Along with the adaptability of the saber comes the ability to incorporate using a buckler. This is not a technique taught in Henry Wayne’s manual since people weren’t fighting with shields any more, but it’s still practical.
For those wondering what a buckler is, it’s the small, round shield this gladiator is using:
Hey, do you know how hard it is to find a picture of a buckler that’s free-to-use? So let’s ignore the fact that I found a gladiator that should be a neon sign on a 1980’s brothel.
Using the techniques taught in the Royal Armouries I.33 manual which employ an arming sword with a buckler, the saber really complements the small shield and allows for a very intense and fast-paced fighting style.
Yes, that is a woman on the left. A woman in a medieval fighting manual. Yes, I’d like to talk about that more. No, I can’t because it’s my thesis and even I have the good sense to not shoot myself in the foot. Oh, and they’re using bucklers.
Why am I bringing all this up? Well, because I’ve been given a blog post to use as I see fit, so I’m gonna, darn it! And because it’s important to the world I write in. One of my characters comes from 19th century America and crosses over into a world with medieval-level technology (and magic. You knew there’d also be magic) and brings with him his saber. The sword, once imbued with magic, becomes a family heirloom and a mark of the champion for their house. More than one person has commented that a saber couldn’t work in that world. I say, “Balderdash!” A saber could work just fine. It can work with a shield (even one larger than a buckler, with some adaptation to the method) and it can cut and thrust. It can be used on foot or on horseback. It can deal a punishing hit, and it is slender enough to get through vulnerable points in armor.
But the question is, would it break if struck against armor? I haven’t tried it, but I am guessing that, yes, an antebellum era military saber would break against armor much more quickly than a sword designed to be used against armor. There, I said it. But the saber descends from medieval swords that were used against armored fighters. Consequently, in my world, the blade ends up being broken, but is then reforged using magic which fortifies the blade and binds it to the souls of those who rightfully wield it. Once the blade composition is altered, that addresses the real weakness of the weapon. Considering the other aspects of the saber, it would serve well in my fantasy world.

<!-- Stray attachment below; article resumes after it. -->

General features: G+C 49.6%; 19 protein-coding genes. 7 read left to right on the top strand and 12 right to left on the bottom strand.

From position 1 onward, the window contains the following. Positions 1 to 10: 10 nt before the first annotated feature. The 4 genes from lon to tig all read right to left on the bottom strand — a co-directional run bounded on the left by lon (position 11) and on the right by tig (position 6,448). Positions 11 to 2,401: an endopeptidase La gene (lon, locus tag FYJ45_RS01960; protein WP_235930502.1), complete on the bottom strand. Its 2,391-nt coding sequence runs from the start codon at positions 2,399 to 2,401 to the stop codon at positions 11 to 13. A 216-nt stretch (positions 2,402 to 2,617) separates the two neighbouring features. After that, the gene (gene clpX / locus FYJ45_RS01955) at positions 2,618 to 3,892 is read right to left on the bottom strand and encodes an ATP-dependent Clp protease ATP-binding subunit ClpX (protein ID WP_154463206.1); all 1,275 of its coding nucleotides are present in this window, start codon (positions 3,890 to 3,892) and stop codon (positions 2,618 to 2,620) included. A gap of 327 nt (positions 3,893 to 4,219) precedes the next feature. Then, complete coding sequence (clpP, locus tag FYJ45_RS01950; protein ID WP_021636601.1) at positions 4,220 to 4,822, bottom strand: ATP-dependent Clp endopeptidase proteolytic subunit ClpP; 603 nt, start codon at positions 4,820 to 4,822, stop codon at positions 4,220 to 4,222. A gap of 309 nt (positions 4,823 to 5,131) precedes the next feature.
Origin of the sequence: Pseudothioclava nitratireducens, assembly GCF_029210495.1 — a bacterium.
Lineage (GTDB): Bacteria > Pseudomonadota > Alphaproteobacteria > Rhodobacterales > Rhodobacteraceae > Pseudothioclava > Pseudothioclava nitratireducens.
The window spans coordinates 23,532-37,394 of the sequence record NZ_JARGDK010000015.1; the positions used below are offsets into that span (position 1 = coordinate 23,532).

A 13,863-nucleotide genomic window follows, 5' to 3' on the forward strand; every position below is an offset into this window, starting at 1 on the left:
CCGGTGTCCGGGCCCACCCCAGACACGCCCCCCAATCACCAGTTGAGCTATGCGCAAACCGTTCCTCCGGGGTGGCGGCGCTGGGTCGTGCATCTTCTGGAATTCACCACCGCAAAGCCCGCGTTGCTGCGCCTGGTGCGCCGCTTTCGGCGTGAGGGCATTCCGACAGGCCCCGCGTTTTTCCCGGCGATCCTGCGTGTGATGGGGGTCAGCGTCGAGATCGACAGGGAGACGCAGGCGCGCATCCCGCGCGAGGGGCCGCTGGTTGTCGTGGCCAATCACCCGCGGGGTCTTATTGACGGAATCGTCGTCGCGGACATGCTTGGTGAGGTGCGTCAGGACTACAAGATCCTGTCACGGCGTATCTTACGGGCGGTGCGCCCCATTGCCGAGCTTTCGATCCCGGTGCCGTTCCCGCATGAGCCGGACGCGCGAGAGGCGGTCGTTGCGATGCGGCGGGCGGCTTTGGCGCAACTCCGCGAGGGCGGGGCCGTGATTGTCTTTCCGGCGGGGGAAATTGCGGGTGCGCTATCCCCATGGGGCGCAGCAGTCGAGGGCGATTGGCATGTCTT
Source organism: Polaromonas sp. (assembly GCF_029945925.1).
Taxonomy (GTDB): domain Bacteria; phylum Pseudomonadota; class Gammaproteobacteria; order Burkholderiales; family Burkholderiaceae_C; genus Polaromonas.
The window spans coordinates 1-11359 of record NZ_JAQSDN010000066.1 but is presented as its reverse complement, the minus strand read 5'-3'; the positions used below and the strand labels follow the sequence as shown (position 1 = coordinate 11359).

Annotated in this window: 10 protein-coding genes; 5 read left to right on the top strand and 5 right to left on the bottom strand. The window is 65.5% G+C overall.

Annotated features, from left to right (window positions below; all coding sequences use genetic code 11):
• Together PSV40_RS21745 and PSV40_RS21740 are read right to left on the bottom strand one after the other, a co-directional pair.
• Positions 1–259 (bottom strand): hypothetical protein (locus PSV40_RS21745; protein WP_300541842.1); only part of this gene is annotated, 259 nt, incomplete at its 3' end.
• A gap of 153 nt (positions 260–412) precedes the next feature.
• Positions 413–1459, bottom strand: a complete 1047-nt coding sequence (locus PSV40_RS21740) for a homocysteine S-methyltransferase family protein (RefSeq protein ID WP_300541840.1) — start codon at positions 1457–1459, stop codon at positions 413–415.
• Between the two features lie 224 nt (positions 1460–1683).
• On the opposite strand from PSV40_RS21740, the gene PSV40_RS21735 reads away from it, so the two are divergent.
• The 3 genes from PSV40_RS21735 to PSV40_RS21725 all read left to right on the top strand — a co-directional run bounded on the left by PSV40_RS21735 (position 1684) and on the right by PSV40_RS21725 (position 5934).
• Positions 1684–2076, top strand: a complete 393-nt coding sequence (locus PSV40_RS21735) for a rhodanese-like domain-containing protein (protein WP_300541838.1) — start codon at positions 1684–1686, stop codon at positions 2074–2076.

However (because there’s always a “however”), the Polish Hussars reportedly carried a saber at the same time they wore heavy armor and against opponents who also wore armor. So I don’t know. I could be wrong. Or it could just be that the Polish Hussar’s were so bad*** that they infused their swords with pure bad***ery which could only be broken by the gods. Here’s Aleksander Orłowski’s rendition of a 16th century Polish Hussar:
Granted, the painting is from the early 19th century, so several centuries after the subject depicted, but I think it’s interesting the hussar still has a saber.
Now, that said, the swords used in my world are not long swords. They are not as long or as heavy (although, if you recall from my last post, even long swords were not particularly “heavy,” it’s just the average saber is relatively light) and are of a comparable length to the saber. As a consequence, sabers work in my world because of the style of the other swords. If that were not so, my characters would find it impractical, indeed suicidal, to use a saber.
Well, there we have my blog post on the saber. It’s a weapon that doesn’t get enough love. Sure, sure, we have these:
Which I cannot name or we shall be sued.
But they’re not true sabers. At all. They sure as heck look fun, though. But sabers? No. So I thought it was time that real sabers get some attention. They deserve more attention, but this is what I have the space for.
Want to talk sabers? Talk to me! I love learning about sabers (and all swords). Do you know whether or not a saber would hold up against leather and chain mail armor? I don’t think it would, but I’m happy to hear educated thoughts on the matter.